I've had DirecTV send a technician to us when we were on the road in an RV Park.
I've heard that since ATT is buying (has bought ?) DirecTV, DirecTV is modifying their customer support to fit the ATT model (we've had ATT in the past - never again), so they are unlikely to give you onsite support away from your home of record.
In many areas, you can find an independent shop that sells systems like music in stores and elevators, etc. and also shops that sell free to air satellite TV systems, etc. as well as DirecTV setups.
Many of these places will have technicians that can come out and help you for a fee, but with no hassle about being in an RV park.
Also, to get multiple satellites, you need something other than the 18" round dish setup.
When we retired, we bought a 40 ft. Class A DP.
The number one factor was storage capacity - we needed to carry everything we might need, including the stuff to support our hobbies through all seasons.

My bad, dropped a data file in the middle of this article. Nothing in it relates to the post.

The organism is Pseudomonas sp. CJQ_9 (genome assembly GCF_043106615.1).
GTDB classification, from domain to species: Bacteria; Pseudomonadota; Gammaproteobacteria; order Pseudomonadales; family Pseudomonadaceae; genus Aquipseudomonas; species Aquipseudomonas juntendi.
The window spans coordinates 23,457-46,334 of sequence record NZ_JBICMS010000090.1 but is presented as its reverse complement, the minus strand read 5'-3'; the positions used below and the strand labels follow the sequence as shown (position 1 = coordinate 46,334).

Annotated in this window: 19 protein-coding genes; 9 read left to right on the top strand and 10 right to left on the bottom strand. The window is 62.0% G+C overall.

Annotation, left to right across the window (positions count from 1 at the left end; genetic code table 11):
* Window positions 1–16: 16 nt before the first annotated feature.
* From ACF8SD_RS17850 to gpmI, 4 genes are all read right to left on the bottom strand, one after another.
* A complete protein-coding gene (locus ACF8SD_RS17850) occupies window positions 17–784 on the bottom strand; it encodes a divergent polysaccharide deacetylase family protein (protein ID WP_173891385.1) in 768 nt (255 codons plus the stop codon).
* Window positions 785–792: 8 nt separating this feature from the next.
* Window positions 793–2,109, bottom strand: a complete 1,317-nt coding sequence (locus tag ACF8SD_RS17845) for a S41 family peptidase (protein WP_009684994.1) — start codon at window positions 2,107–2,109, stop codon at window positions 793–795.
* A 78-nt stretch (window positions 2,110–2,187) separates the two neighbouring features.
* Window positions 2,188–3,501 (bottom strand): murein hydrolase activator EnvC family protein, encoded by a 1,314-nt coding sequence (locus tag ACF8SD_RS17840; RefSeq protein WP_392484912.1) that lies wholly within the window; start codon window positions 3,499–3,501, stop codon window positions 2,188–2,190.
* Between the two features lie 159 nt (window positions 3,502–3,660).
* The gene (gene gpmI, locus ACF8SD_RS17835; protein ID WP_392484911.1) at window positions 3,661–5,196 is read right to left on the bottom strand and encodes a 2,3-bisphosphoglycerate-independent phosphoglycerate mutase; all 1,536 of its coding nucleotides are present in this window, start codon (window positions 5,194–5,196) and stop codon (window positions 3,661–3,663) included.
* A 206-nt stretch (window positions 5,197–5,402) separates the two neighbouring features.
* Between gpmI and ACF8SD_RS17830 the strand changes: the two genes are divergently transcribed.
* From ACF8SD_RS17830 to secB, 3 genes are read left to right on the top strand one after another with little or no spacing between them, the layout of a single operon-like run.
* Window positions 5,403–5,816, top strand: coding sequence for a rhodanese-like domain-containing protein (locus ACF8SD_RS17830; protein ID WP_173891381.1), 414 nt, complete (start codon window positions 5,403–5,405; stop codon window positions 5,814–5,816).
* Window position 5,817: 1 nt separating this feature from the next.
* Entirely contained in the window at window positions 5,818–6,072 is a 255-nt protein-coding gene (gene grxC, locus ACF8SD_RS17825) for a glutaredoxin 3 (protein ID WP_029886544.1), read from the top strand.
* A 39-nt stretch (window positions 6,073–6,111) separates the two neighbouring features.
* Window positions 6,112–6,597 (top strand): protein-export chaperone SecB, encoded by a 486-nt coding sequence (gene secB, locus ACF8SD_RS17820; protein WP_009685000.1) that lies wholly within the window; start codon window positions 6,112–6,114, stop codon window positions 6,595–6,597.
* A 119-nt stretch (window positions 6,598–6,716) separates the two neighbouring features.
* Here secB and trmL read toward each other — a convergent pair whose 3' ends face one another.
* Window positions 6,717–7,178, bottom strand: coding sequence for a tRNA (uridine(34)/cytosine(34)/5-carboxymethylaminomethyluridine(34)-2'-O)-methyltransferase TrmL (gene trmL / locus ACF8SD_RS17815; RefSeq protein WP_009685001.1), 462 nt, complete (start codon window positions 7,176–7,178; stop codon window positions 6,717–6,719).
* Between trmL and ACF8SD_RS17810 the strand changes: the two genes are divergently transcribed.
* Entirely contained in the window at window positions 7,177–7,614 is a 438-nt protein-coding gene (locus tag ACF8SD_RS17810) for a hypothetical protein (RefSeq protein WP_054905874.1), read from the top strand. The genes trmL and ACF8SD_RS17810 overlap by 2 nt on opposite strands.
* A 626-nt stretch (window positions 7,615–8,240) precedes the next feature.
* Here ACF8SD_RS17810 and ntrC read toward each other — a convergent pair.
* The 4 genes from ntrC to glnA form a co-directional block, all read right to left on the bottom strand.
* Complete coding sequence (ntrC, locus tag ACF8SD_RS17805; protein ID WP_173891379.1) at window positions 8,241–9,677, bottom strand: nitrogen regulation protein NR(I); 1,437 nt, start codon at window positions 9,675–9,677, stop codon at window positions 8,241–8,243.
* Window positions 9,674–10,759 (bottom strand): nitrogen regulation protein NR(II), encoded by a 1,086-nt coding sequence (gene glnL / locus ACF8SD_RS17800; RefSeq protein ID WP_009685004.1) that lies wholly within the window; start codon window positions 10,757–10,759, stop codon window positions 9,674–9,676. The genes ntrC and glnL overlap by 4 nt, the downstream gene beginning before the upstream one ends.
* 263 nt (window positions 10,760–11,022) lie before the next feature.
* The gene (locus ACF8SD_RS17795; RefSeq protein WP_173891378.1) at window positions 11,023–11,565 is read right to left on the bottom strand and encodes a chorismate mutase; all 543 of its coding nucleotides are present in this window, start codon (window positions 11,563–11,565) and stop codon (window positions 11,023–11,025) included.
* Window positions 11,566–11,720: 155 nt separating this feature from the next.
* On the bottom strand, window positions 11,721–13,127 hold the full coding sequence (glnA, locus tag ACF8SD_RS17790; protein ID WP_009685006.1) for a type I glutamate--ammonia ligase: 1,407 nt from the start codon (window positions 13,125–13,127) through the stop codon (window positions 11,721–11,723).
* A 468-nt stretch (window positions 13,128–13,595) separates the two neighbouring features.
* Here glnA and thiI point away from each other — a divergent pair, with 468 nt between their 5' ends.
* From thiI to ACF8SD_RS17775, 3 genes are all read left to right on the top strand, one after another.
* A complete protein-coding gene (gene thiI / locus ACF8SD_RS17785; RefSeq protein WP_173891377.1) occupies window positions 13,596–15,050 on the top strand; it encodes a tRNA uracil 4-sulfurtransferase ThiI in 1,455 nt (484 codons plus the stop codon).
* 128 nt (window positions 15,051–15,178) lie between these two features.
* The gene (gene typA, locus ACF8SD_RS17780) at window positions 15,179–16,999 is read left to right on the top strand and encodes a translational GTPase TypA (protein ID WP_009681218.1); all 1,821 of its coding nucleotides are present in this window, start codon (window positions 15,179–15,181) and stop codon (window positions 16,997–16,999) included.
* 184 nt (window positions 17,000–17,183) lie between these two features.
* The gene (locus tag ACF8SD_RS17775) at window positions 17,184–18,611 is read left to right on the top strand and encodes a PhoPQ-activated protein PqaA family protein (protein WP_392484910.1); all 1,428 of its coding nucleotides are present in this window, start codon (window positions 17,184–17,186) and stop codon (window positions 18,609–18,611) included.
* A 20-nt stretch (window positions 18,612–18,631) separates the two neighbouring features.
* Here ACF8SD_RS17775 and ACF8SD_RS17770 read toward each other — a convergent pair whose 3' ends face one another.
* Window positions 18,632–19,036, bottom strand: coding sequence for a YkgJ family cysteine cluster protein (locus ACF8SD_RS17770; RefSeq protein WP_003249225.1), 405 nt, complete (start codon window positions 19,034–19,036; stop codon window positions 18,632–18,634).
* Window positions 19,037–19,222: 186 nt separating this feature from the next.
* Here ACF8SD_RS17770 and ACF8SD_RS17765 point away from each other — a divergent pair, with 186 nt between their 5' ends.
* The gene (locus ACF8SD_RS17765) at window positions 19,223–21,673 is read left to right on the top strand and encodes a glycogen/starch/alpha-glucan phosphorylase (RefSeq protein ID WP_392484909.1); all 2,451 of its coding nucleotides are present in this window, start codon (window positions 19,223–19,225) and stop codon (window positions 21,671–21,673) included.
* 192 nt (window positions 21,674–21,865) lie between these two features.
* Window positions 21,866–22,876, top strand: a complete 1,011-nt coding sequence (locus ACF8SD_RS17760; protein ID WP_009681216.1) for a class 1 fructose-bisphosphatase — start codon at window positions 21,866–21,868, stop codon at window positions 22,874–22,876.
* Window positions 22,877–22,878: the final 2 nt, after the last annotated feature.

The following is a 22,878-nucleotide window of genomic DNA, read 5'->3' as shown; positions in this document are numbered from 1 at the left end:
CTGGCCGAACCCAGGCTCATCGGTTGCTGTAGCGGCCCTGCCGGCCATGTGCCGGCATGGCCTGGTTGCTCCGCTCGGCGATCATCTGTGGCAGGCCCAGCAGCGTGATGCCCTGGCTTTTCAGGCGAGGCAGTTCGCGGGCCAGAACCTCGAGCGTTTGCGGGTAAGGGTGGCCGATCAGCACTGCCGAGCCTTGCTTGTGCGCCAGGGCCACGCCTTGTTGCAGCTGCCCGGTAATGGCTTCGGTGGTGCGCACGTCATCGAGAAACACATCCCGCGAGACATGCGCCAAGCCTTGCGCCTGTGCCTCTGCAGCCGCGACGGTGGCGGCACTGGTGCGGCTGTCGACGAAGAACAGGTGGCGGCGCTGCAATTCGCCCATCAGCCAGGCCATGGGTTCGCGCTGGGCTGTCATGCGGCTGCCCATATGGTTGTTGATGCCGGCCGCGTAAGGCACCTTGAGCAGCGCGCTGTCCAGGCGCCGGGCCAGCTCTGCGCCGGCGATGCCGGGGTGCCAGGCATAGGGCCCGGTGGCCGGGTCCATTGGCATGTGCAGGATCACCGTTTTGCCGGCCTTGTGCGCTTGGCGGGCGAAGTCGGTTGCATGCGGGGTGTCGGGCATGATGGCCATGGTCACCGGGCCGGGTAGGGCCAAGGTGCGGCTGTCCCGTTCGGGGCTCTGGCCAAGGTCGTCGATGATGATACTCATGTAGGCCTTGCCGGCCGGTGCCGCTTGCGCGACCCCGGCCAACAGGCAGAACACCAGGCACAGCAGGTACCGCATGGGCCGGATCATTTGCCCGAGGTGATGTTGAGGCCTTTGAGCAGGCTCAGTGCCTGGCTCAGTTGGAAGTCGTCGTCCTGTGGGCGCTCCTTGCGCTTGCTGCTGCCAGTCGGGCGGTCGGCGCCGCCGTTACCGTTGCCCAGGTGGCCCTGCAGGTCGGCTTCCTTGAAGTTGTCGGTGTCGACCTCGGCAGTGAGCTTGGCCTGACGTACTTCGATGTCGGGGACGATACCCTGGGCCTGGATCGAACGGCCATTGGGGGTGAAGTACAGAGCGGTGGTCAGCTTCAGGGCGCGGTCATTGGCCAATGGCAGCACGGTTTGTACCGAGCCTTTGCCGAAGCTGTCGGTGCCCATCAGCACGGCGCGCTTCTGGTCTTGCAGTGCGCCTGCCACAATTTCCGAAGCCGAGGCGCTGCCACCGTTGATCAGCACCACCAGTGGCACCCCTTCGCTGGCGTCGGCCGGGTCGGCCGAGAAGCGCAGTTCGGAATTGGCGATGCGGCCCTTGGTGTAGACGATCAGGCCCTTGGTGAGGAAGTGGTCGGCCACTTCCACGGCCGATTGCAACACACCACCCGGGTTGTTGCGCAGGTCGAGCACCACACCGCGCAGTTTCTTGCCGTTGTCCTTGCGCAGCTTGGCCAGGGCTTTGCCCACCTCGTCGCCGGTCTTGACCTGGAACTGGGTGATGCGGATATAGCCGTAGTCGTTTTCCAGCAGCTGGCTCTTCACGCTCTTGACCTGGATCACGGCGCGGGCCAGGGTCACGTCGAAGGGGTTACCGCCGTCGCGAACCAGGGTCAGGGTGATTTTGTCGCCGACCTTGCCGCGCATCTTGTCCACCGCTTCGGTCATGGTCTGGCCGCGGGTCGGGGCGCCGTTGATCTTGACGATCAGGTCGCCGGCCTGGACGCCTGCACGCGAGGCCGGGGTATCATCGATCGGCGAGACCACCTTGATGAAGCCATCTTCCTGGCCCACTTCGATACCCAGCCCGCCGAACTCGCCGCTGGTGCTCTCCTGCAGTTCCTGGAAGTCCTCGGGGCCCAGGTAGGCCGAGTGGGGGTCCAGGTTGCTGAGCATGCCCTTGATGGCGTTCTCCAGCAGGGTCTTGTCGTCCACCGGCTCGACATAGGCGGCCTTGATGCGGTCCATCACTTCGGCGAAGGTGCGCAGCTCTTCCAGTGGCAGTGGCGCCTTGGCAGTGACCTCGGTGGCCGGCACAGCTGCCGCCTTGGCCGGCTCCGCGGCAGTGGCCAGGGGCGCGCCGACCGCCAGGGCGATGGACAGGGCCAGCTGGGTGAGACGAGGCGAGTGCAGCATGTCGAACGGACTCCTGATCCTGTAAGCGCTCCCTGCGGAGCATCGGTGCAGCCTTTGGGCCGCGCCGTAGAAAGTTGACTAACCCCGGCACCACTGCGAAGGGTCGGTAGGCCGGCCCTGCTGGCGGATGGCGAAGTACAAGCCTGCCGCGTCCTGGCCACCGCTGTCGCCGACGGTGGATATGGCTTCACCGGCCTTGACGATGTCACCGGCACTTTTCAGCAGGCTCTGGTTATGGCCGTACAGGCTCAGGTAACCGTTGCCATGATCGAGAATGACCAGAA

Secondly, we wanted to be able to carry family members with us on trips, especially educational excursions for our grandkids.
We stopped full timing a few years ago because we needed a fixed base to support some medical issues.
Even though we are not full timers now, we just returned from seven months on the road, primarily to visit family from coast to coast, and we usually spend more time in the RV than in our little townhouse.
For our lifestyle, sizing down would have a negative impact.
Of course, YMMV :)
Also, considering our income, replacing the RV from time to time would not work out.
We just returned from a six month trip throughout the southwestern US.
Without exception, in areas where our cellphone coverage was poor to nonexistent, by reading RV park reviews, we were able to find RV parks with decent to really good wifi service.
It did seem to me that more expensive RV parks had better wifi, but that isn't a scientific result - just an impression.
Since you Honda uses indirect tire pressure monitoring, you can replace the rubber valve stems with metal valve stems.